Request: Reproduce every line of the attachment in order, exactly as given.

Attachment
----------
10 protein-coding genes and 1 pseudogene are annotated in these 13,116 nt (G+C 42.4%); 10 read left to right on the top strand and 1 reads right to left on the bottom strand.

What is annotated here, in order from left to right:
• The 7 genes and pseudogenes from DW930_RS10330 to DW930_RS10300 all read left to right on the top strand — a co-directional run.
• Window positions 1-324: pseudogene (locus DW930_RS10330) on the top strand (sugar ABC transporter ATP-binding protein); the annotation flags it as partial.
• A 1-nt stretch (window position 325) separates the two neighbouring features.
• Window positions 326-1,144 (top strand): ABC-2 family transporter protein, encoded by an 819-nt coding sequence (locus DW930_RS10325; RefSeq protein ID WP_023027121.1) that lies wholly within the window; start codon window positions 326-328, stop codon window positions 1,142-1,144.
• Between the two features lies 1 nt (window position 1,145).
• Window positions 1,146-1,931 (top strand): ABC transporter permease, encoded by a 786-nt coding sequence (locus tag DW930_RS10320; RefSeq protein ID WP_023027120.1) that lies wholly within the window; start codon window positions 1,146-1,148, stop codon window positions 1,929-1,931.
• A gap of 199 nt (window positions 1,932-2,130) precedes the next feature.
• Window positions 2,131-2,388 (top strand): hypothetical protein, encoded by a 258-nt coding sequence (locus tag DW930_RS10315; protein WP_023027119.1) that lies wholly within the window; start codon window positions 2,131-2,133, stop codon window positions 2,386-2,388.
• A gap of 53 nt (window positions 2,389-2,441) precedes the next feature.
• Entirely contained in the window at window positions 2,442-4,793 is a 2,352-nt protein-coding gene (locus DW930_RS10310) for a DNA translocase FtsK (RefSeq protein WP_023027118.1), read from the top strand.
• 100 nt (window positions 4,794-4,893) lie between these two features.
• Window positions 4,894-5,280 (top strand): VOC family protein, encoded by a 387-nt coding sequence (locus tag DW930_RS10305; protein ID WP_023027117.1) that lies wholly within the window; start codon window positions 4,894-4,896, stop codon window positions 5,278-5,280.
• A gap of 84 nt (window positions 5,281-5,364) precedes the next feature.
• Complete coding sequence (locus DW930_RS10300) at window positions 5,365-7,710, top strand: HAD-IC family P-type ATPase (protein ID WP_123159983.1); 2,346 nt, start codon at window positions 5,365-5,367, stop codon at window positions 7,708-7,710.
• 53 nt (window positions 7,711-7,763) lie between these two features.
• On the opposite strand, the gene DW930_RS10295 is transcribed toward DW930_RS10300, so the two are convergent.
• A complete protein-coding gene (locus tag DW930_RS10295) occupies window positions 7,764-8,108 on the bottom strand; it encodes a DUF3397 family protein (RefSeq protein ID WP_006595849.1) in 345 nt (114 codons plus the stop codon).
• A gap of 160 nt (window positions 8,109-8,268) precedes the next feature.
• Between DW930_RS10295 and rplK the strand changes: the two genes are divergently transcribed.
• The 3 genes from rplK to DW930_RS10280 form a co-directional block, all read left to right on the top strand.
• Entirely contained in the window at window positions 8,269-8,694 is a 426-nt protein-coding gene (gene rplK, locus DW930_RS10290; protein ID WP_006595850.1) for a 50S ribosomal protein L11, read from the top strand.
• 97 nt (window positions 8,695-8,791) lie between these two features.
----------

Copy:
10 protein-coding genes and 1 pseudogene are annotated in these 13,116 nt (G+C 42.4%); 10 read left to right on the top strand and 1 reads right to left on the bottom strand.

What is annotated here, in order from left to right:
• The 7 genes and pseudogenes from DW930_RS10330 to DW930_RS10300 all read left to right on the top strand — a co-directional run.
• Window positions 1-324: pseudogene (locus DW930_RS10330) on the top strand (sugar ABC transporter ATP-binding protein); the annotation flags it as partial.
• A 1-nt stretch (window position 325) separates the two neighbouring features.
• Window positions 326-1,144 (top strand): ABC-2 family transporter protein, encoded by an 819-nt coding sequence (locus DW930_RS10325; RefSeq protein ID WP_023027121.1) that lies wholly within the window; start codon window positions 326-328, stop codon window positions 1,142-1,144.
• Between the two features lies 1 nt (window position 1,145).
• Window positions 1,146-1,931 (top strand): ABC transporter permease, encoded by a 786-nt coding sequence (locus tag DW930_RS10320; RefSeq protein ID WP_023027120.1) that lies wholly within the window; start codon window positions 1,146-1,148, stop codon window positions 1,929-1,931.
• A gap of 199 nt (window positions 1,932-2,130) precedes the next feature.
• Window positions 2,131-2,388 (top strand): hypothetical protein, encoded by a 258-nt coding sequence (locus tag DW930_RS10315; protein WP_023027119.1) that lies wholly within the window; start codon window positions 2,131-2,133, stop codon window positions 2,386-2,388.
• A gap of 53 nt (window positions 2,389-2,441) precedes the next feature.
• Entirely contained in the window at window positions 2,442-4,793 is a 2,352-nt protein-coding gene (locus DW930_RS10310) for a DNA translocase FtsK (RefSeq protein WP_023027118.1), read from the top strand.
• 100 nt (window positions 4,794-4,893) lie between these two features.
• Window positions 4,894-5,280 (top strand): VOC family protein, encoded by a 387-nt coding sequence (locus tag DW930_RS10305; protein ID WP_023027117.1) that lies wholly within the window; start codon window positions 4,894-4,896, stop codon window positions 5,278-5,280.
• A gap of 84 nt (window positions 5,281-5,364) precedes the next feature.
• Complete coding sequence (locus DW930_RS10300) at window positions 5,365-7,710, top strand: HAD-IC family P-type ATPase (protein ID WP_123159983.1); 2,346 nt, start codon at window positions 5,365-5,367, stop codon at window positions 7,708-7,710.
• 53 nt (window positions 7,711-7,763) lie between these two features.
• On the opposite strand, the gene DW930_RS10295 is transcribed toward DW930_RS10300, so the two are convergent.
• A complete protein-coding gene (locus tag DW930_RS10295) occupies window positions 7,764-8,108 on the bottom strand; it encodes a DUF3397 family protein (RefSeq protein ID WP_006595849.1) in 345 nt (114 codons plus the stop codon).
• A gap of 160 nt (window positions 8,109-8,268) precedes the next feature.
• Between DW930_RS10295 and rplK the strand changes: the two genes are divergently transcribed.
• The 3 genes from rplK to DW930_RS10280 form a co-directional block, all read left to right on the top strand.
• Entirely contained in the window at window positions 8,269-8,694 is a 426-nt protein-coding gene (gene rplK, locus DW930_RS10290; protein ID WP_006595850.1) for a 50S ribosomal protein L11, read from the top strand.
• 97 nt (window positions 8,695-8,791) lie between these two features.